Michigan Schools Give Selves A's, Avert Failure
Many of Michigan’s chronically failing schools gave themselves the highest possible marks on state report cards, saving themselves from a D or a flunking grade that would have brought their students more state oversight and assistance.
Schools in Utica, Pontiac, Detroit and Wayne-Westland were among the 76 percent of troubled schools statewide that gave themselves A’s on a self-evaluation that was worth a third of their grades in report cards issued last week.
All of those schools have failed to meet federal standards on test scores for at least four years.
Although a high self-review could be a school’s honest assessment, the potential of inflated grades erodes the credibility of the state’s report card and could keep some students from needed state help, some educators and parents say.
“All these principals should be ashamed,” said Charity Hicks, who has two daughters at Detroit’s Fleming Elementary, which got two D’s for its test scores, gave itself an A on the self-evaluation, resulting in a C overall. “It’s not realistic.”
The self-evaluations measured 11 factors, such as how well the schools reach out to parents, their building’s condition and how well they prepare their teachers.
It didn’t ask schools about test scores on the Michigan Educational Assessment Program tests, or MEAP. The rest of the state’s grade was based on MEAP scores.
Fleming is one of 82 Detroit schools that failed national standards for improvement for at least four years. But each of those schools gave themselves an A, ensuring that none flunked on the state report card.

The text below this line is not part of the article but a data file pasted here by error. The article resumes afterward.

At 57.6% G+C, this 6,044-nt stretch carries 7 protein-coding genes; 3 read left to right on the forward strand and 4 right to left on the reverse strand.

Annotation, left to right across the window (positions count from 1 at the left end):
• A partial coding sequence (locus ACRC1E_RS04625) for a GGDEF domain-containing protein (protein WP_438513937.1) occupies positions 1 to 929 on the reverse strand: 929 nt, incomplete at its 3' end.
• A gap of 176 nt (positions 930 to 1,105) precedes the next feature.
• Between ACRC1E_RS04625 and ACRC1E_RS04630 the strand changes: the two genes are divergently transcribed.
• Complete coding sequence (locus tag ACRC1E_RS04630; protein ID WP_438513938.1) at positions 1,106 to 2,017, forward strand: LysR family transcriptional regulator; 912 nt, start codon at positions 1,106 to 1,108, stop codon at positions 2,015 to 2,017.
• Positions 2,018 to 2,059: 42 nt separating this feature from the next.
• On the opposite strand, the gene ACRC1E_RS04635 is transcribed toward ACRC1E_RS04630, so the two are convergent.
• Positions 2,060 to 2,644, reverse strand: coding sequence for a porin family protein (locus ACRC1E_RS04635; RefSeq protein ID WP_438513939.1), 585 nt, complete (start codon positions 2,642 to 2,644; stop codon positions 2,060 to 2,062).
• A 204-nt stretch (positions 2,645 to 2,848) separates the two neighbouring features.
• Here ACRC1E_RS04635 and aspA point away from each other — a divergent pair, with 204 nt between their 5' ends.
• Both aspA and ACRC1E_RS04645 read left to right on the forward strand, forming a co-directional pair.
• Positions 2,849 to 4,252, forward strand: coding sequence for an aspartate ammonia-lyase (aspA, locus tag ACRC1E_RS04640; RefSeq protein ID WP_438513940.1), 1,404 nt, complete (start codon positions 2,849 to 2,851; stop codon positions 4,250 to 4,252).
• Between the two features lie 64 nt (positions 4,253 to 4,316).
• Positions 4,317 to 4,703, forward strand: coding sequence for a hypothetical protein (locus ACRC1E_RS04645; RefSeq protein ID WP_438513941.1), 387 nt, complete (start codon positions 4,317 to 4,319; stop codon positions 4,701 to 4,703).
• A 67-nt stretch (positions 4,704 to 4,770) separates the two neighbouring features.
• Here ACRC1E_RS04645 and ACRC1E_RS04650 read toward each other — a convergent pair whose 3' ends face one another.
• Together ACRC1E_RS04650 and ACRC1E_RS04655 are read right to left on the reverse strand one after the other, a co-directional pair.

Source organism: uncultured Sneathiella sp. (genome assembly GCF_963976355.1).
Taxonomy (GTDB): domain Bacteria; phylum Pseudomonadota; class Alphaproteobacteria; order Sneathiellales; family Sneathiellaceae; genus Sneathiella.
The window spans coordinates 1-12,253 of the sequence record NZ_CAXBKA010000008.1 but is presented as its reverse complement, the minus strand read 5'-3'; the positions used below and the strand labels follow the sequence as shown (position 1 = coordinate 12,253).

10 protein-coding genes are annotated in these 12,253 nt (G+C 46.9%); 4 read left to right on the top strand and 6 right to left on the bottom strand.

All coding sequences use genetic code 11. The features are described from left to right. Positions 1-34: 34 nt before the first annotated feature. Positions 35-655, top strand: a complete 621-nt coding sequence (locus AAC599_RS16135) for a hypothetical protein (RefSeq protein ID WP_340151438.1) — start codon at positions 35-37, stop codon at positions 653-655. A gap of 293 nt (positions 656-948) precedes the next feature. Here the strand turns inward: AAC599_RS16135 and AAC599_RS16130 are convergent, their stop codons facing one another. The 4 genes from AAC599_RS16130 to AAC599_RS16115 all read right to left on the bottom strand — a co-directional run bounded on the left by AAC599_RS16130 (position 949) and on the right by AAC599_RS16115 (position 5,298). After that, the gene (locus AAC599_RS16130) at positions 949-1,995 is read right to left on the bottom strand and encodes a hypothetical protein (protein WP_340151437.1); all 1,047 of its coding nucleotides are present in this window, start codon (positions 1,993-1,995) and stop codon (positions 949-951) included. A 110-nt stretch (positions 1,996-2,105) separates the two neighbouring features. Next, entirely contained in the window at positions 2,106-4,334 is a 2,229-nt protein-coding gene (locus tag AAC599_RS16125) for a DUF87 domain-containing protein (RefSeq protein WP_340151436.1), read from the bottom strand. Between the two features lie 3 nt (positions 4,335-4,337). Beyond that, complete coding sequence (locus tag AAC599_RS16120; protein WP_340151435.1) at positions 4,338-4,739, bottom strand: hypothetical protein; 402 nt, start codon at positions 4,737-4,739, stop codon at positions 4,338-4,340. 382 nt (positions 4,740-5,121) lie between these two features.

Moreover, because all but one Detroit school gave themselves an A, none of the city’s 250-plus schools failed.
Detroit isn’t alone.
Two schools in Utica also escaped a low grade with a high self-evaluation. Davis Junior High got a C and F for its test scores and gave itself an A to bring its overall mark to a C.
But the school hasn’t met the federal standards on test scores for five years. It failed this year because students with disabilities didn’t score high enough in math.
While district officials in Utica and Detroit maintained that the evaluations were fair, the self-assessments didn’t make sense to some parents.
“I can understand if they (gave themselves) a grade a little closer to the other grades they got,” said Debbie Kinsel of Sterling Heights, whose eighth-grade daughter Jackie goes to Utica’s Davis. “But to give themselves an A? I don’t think they should be able to do that. There is always room for improvement.”
System started in ‘02
The results of the state’s first report card on schools have been widely anticipated since education officials initially approved the system in March 2002. Among the program’s goals: give parents a way to compare schools using more than just test scores and identify those buildings that need the most help.